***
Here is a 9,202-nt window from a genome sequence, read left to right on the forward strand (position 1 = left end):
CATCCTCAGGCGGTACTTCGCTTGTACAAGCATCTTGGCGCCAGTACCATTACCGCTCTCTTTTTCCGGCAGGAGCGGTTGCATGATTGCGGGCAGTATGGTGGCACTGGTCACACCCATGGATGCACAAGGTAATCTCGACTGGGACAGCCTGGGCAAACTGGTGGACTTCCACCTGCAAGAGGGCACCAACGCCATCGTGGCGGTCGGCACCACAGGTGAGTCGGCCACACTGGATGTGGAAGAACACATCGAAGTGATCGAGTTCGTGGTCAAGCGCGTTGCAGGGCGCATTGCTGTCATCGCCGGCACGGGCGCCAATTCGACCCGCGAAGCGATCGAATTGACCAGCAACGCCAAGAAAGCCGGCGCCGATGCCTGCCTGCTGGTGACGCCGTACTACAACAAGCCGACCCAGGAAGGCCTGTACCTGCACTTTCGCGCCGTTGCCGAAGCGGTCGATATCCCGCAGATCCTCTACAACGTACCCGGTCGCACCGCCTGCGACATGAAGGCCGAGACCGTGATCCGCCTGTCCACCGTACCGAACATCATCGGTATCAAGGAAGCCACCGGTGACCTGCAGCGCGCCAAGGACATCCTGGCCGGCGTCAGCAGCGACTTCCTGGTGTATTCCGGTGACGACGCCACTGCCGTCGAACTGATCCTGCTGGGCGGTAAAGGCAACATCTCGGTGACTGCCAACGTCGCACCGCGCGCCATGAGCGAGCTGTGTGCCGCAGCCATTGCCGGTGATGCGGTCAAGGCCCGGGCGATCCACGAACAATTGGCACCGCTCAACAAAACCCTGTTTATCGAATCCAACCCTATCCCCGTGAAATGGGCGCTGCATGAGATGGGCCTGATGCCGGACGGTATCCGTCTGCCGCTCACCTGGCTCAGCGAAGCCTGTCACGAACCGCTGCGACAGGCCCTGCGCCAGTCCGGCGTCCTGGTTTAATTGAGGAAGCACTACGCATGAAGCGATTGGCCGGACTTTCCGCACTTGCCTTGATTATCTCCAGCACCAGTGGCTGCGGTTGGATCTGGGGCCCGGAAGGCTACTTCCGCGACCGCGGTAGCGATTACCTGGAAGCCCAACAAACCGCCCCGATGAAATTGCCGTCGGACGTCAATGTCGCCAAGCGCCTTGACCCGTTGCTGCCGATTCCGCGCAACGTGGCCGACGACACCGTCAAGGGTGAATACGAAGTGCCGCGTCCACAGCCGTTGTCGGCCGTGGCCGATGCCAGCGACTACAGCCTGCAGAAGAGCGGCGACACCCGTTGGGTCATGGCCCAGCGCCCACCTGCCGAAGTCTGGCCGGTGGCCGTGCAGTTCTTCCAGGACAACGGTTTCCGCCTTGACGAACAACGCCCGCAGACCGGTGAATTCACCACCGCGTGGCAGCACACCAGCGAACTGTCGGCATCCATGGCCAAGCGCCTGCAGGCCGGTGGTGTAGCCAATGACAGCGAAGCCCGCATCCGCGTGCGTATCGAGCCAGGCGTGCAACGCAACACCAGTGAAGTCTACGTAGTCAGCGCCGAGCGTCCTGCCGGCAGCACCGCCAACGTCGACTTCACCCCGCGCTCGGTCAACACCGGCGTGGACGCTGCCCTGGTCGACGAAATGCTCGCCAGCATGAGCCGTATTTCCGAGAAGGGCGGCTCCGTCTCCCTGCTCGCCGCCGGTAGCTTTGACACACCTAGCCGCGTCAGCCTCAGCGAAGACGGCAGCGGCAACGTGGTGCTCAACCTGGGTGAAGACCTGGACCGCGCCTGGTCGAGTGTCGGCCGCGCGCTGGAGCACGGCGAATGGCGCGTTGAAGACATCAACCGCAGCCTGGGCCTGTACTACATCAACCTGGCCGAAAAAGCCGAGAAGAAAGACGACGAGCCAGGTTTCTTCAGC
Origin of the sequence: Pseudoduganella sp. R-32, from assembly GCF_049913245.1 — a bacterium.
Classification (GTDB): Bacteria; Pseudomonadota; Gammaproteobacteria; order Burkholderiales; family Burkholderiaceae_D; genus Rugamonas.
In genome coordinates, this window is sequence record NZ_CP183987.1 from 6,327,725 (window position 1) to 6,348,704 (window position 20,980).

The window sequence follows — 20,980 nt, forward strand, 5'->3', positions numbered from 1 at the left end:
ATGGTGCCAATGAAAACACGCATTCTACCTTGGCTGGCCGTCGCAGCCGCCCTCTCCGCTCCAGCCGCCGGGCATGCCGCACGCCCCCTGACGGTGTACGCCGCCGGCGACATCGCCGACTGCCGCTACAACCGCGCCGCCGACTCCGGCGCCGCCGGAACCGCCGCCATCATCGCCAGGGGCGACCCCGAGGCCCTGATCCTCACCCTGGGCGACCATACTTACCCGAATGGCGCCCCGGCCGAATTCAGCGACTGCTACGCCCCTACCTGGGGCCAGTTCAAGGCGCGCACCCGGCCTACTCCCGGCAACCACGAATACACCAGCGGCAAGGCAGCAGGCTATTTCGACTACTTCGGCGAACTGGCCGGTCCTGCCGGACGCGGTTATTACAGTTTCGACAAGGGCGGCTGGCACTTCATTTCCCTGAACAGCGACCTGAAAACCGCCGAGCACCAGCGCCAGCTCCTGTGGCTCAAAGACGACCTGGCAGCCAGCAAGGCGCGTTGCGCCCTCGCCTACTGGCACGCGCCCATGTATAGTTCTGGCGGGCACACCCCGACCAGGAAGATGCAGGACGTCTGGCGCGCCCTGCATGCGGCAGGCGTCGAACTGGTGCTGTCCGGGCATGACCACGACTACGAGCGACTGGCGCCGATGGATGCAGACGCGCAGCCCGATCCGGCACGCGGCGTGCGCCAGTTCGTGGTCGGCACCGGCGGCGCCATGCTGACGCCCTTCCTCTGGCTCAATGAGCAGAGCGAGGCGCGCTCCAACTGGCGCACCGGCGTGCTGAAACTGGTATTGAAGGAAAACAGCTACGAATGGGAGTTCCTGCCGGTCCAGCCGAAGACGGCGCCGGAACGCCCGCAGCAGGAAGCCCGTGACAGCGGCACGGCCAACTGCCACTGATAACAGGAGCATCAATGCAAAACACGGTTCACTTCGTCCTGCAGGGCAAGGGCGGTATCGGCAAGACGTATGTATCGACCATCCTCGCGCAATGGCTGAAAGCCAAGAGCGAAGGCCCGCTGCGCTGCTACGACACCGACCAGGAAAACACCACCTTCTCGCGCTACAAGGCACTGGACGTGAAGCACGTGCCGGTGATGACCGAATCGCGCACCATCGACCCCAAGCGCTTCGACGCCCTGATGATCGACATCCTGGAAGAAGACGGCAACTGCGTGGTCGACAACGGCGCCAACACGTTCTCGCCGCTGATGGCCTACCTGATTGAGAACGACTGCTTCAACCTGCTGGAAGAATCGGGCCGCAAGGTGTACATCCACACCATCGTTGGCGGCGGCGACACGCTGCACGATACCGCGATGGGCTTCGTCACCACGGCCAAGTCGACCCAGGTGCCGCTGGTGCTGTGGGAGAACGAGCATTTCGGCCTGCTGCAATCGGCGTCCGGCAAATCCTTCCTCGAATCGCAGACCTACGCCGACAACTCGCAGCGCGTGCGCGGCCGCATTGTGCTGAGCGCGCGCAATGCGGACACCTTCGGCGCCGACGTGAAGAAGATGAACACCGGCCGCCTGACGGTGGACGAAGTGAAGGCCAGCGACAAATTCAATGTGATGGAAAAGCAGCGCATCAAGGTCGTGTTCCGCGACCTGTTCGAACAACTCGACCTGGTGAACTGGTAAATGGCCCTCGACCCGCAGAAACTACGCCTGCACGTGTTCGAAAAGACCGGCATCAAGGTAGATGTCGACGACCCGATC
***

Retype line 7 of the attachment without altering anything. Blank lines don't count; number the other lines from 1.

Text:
ATGGTGCCAATGAAAACACGCATTCTACCTTGGCTGGCCGTCGCAGCCGCCCTCTCCGCTCCAGCCGCCGGGCATGCCGCACGCCCCCTGACGGTGTACGCCGCCGGCGACATCGCCGACTGCCGCTACAACCGCGCCGCCGACTCCGGCGCCGCCGGAACCGCCGCCATCATCGCCAGGGGCGACCCCGAGGCCCTGATCCTCACCCTGGGCGACCATACTTACCCGAATGGCGCCCCGGCCGAATTCAGCGACTGCTACGCCCCTACCTGGGGCCAGTTCAAGGCGCGCACCCGGCCTACTCCCGGCAACCACGAATACACCAGCGGCAAGGCAGCAGGCTATTTCGACTACTTCGGCGAACTGGCCGGTCCTGCCGGACGCGGTTATTACAGTTTCGACAAGGGCGGCTGGCACTTCATTTCCCTGAACAGCGACCTGAAAACCGCCGAGCACCAGCGCCAGCTCCTGTGGCTCAAAGACGACCTGGCAGCCAGCAAGGCGCGTTGCGCCCTCGCCTACTGGCACGCGCCCATGTATAGTTCTGGCGGGCACACCCCGACCAGGAAGATGCAGGACGTCTGGCGCGCCCTGCATGCGGCAGGCGTCGAACTGGTGCTGTCCGGGCATGACCACGACTACGAGCGACTGGCGCCGATGGATGCAGACGCGCAGCCCGATCCGGCACGCGGCGTGCGCCAGTTCGTGGTCGGCACCGGCGGCGCCATGCTGACGCCCTTCCTCTGGCTCAATGAGCAGAGCGAGGCGCGCTCCAACTGGCGCACCGGCGTGCTGAAACTGGTATTGAAGGAAAACAGCTACGAATGGGAGTTCCTGCCGGTCCAGCCGAAGACGGCGCCGGAACGCCCGCAGCAGGAAGCCCGTGACAGCGGCACGGCCAACTGCCACTGATAACAGGAGCATCAATGCAAAACACGGTTCACTTCGTCCTGCAGGGCAAGGGCGGTATCGGCAAGACGTATGTATCGACCATCCTCGCGCAATGGCTGAAAGCCAAGAGCGAAGGCCCGCTGCGCTGCTACGACACCGACCAGGAAAACACCACCTTCTCGCGCTACAAGGCACTGGACGTGAAGCACGTGCCGGTGATGACCGAATCGCGCACCATCGACCCCAAGCGCTTCGACGCCCTGATGATCGACATCCTGGAAGAAGACGGCAACTGCGTGGTCGACAACGGCGCCAACACGTTCTCGCCGCTGATGGCCTACCTGATTGAGAACGACTGCTTCAACCTGCTGGAAGAATCGGGCCGCAAGGTGTACATCCACACCATCGTTGGCGGCGGCGACACGCTGCACGATACCGCGATGGGCTTCGTCACCACGGCCAAGTCGACCCAGGTGCCGCTGGTGCTGTGGGAGAACGAGCATTTCGGCCTGCTGCAATCGGCGTCCGGCAAATCCTTCCTCGAATCGCAGACCTACGCCGACAACTCGCAGCGCGTGCGCGGCCGCATTGTGCTGAGCGCGCGCAATGCGGACACCTTCGGCGCCGACGTGAAGAAGATGAACACCGGCCGCCTGACGGTGGACGAAGTGAAGGCCAGCGACAAATTCAATGTGATGGAAAAGCAGCGCATCAAGGTCGTGTTCCGCGACCTGTTCGAACAACTCGACCTGGTGAACTGGTAAATGGCCCTCGACCCGCAGAAACTACGCCTGCACGTGTTCGAAAAGACCGGCATCAAGGTAGATGTCGACGACCCGATC